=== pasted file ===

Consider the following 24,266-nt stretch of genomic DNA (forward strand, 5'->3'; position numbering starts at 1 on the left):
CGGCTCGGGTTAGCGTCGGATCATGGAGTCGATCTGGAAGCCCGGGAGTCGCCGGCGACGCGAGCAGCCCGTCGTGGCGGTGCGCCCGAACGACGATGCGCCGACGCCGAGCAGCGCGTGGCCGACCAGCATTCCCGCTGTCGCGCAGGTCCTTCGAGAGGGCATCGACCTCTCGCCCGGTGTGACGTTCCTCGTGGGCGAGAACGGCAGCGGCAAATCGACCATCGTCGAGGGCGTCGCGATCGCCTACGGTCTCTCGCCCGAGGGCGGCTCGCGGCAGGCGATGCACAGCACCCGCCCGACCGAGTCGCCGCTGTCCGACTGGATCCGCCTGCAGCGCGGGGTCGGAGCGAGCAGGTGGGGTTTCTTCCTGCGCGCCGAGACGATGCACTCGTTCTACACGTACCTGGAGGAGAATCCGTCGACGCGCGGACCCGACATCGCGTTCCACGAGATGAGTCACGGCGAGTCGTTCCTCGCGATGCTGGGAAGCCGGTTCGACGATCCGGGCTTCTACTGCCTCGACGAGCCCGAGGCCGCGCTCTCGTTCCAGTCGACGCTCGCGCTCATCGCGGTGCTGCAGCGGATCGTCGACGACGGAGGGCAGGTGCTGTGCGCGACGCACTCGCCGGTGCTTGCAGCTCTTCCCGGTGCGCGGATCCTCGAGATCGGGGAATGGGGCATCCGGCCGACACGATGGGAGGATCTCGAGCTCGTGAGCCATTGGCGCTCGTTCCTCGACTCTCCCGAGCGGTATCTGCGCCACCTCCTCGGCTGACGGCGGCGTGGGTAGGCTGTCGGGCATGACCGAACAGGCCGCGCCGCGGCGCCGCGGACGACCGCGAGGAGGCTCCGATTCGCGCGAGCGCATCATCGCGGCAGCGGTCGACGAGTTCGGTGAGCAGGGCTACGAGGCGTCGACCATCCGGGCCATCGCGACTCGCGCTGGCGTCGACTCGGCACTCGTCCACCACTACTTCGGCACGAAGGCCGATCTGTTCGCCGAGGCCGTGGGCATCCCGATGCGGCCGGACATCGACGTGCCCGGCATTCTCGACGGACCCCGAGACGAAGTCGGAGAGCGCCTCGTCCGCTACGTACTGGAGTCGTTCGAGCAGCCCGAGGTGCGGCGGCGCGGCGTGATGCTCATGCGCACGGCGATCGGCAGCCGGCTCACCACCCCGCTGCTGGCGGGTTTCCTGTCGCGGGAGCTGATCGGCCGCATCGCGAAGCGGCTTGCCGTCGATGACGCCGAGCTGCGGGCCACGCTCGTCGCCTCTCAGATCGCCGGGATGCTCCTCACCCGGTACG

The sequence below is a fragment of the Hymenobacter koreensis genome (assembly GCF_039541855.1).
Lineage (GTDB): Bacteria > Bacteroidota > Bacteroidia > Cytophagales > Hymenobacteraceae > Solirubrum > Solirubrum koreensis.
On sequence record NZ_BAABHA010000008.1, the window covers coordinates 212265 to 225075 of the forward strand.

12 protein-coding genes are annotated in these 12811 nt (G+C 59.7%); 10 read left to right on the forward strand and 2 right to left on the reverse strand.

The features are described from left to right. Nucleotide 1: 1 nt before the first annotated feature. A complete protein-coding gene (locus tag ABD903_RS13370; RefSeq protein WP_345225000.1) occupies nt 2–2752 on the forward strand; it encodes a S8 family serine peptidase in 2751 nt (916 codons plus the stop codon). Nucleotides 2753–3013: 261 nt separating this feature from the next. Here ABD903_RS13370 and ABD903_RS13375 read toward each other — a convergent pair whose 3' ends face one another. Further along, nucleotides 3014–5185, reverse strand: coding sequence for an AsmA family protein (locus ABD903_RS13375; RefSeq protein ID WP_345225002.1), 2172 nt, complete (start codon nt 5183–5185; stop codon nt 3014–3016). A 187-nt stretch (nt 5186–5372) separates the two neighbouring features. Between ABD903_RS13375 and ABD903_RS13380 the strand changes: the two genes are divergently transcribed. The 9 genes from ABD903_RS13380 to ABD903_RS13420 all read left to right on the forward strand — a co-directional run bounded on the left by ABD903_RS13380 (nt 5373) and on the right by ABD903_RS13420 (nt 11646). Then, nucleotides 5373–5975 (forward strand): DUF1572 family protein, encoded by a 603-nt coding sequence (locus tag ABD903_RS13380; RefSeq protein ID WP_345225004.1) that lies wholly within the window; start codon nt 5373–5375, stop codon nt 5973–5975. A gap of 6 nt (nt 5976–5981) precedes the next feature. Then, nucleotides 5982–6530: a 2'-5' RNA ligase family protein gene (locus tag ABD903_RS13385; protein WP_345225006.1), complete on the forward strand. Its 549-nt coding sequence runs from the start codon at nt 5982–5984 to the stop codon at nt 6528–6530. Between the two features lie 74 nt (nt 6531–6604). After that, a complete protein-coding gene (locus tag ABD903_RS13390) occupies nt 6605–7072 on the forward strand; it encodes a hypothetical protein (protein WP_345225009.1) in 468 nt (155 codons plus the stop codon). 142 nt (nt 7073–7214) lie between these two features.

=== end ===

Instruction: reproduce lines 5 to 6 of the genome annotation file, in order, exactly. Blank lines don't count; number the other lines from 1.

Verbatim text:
On sequence record NZ_BAABHA010000008.1, the window covers coordinates 212265 to 225075 of the forward strand.

12 protein-coding genes are annotated in these 12811 nt (G+C 59.7%); 10 read left to right on the forward strand and 2 right to left on the reverse strand.